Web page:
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British regions at highest risk of GP shortages

  • Eleven areas of the UK have been identified as at a ‘high risk’ of a shortage
  • In seven of these areas, more than 20 per cent of doctors are aged over 55     
  • Experts warn the NHS is ‘fighting a losing battle’ unless more young GPs join
  • Others say an ‘avalanche of work’ is putting hopeful doctors off the profession
  • Past research suggests flexible hours may keep older GPs in the job longer

Claudia Tanner For Mailonline



We have heard the stark warnings about the impact the ageing population is placing on health services.

Yet, new figures suggest an alarming number of older GPs may trigger a health crisis.

Eleven English regions have been identified as ‘high risk’ for a GP shortage as an increasing number of doctors approach retirement age. 

In seven of these areas, more than 20 per cent of doctors are over 55 – prompting fears the problem may be imminent.  

The Royal College of GPs (RCGP) has warned the NHS would be ‘fighting a losing battle’ if more GPs are leaving the profession than entering it.

The findings come as a leading doctor from the British Medical Association’s GP committee declared the UK’s general practice is on the ‘brink of collapse’ as an ‘avalanche of work’ is deterring young doctors from joining the profession.

Map reveals the English regions where most GPs aged over 55 work, suggesting a future crisis 

Results, published by the Health Service Journal, were compiled by NHS Improvement to highlight the areas at the greatest risk of GP supply problems.

Kent and Medway (24.2 per cent), Somerset (24 per cent) and Lincolnshire (22.5 per cent) were found to have the highest proportions of GPs aged over 55.

Regions considered to have a medium GP crisis risk include areas such as Sussex, Coventry and Northumberland, where 18.2 per cent, 17.7 per cent and 17.4 per cent of doctors are aged over 55 respectively.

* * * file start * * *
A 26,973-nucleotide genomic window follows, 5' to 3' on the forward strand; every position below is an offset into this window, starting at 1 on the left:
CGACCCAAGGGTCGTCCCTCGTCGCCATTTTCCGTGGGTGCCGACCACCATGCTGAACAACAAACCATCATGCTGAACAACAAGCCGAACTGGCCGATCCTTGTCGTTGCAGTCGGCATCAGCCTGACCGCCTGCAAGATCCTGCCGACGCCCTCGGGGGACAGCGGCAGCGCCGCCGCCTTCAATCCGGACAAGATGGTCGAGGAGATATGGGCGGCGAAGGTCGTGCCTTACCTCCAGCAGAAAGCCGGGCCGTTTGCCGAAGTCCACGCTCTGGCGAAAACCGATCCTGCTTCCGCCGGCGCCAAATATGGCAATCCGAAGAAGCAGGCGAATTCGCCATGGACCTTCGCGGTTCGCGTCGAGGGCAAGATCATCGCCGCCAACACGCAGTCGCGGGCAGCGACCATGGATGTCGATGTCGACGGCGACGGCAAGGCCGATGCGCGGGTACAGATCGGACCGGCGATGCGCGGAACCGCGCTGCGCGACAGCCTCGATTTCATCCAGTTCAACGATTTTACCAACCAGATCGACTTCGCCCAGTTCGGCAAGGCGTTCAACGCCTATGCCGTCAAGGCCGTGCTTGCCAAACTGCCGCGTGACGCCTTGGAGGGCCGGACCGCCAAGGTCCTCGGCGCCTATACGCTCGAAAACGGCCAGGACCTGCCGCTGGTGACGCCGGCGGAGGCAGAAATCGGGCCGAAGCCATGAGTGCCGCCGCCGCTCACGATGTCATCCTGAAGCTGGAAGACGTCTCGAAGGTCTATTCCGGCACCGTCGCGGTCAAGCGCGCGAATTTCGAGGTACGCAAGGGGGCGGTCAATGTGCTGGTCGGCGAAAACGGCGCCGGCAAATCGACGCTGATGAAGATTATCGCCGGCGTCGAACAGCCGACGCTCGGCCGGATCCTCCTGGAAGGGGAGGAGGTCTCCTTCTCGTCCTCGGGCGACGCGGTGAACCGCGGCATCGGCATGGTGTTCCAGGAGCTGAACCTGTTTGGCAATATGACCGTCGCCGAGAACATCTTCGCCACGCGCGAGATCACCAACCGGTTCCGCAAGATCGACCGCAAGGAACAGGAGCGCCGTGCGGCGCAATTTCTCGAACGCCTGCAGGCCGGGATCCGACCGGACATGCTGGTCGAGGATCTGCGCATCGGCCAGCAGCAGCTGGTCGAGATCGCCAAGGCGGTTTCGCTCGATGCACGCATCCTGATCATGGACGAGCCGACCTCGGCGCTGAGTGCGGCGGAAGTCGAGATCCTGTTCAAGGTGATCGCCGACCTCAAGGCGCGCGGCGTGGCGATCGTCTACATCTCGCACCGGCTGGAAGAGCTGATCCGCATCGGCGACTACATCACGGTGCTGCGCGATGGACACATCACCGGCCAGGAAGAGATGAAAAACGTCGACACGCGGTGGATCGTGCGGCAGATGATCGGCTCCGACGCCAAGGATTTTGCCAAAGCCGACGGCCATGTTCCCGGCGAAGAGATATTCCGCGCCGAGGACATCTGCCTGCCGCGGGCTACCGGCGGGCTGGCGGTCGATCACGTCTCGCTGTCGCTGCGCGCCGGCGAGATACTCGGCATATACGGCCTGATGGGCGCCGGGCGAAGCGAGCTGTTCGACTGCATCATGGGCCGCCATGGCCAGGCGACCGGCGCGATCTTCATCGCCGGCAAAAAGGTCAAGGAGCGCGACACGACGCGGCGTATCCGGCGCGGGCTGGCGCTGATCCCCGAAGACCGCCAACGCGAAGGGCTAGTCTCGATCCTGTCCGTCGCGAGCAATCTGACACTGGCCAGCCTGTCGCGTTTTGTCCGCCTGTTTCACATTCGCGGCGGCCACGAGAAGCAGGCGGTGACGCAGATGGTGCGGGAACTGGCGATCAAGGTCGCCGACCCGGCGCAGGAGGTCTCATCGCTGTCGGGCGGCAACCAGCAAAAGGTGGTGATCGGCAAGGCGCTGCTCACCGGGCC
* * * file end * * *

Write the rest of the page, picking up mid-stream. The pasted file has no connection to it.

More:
Derbyshire has the lowest proportion of GPs over 55 (10.9 per cent), followed by Leicester and Nottinghamshire (both 12.4 per cent).

The NHS Improvement’s report on the data said: ‘High numbers of older GPs could be indicative of future supply problems.’

Leading expert Dr Chaand Nagpaul, chairman of the British Medical Association’s GP committee, said: ‘Even a seemingly secure practice is just one partner away from retiring to set off a domino effect, which could lead to collapse.’  

The RCGP said retaining the existing workforce ‘must be a top priority’.

Its Chair Helen Stokes-Lampard said: ‘Progress is being made in recruiting more junior doctors into general practice, but overall GP numbers are down on last year.

‘No matter how many more trainees we recruit, if more GPs are leaving the profession than entering it, we are fighting a losing battle. 

‘Given that these figures show more than 20 per cent of GPs are approaching average retirement age in some areas, it hammers home that retaining our existing workforce must become a top priority.

‘Ultimately we need to improve the working conditions for all GPs – and alleviate the intense resource and workforce pressures facing our profession.’

Dr Nagpaul said GP practices have become ‘frighteningly vulnerable’, highlighting the ‘avalanche of work’ facing doctors that is leaving the service ‘several thousand GPs short’, in a recent speech to the national conference of Local Medical Committees, which represents grassroot GPs.  

He accused politicians of turning a blind eye to ‘spiraling pressures’ affecting the health and social care systems in England. 

In the UK, GPs can retire at 60, 65 or 67 years of age, depending on when they joined the NHS pension scheme.

Last month, NHS England launched a scheme offering financial and training incentives to keep GPs in the profession.

NHS England claims its past research suggests that experienced GPs may remain practicing if they had an opportunity to work more flexibly.  

Reductions to the lifetime pension limit allowance, made in 2015, may have contributed to the rising number of GPs retiring early – a point raised recently by the Commons public accounts committee.

Its report said: ‘We were concerned about the impact that pension arrangements are having on the retention of GPs. 

‘The Department of Health told us the arrangements have contributed to GPs leaving the profession.’

MailOnline has approached NHS Improvement for comment.

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Article source: http://healthmedicinet.com/i2/british-regions-at-highest-risk-of-gp-shortages/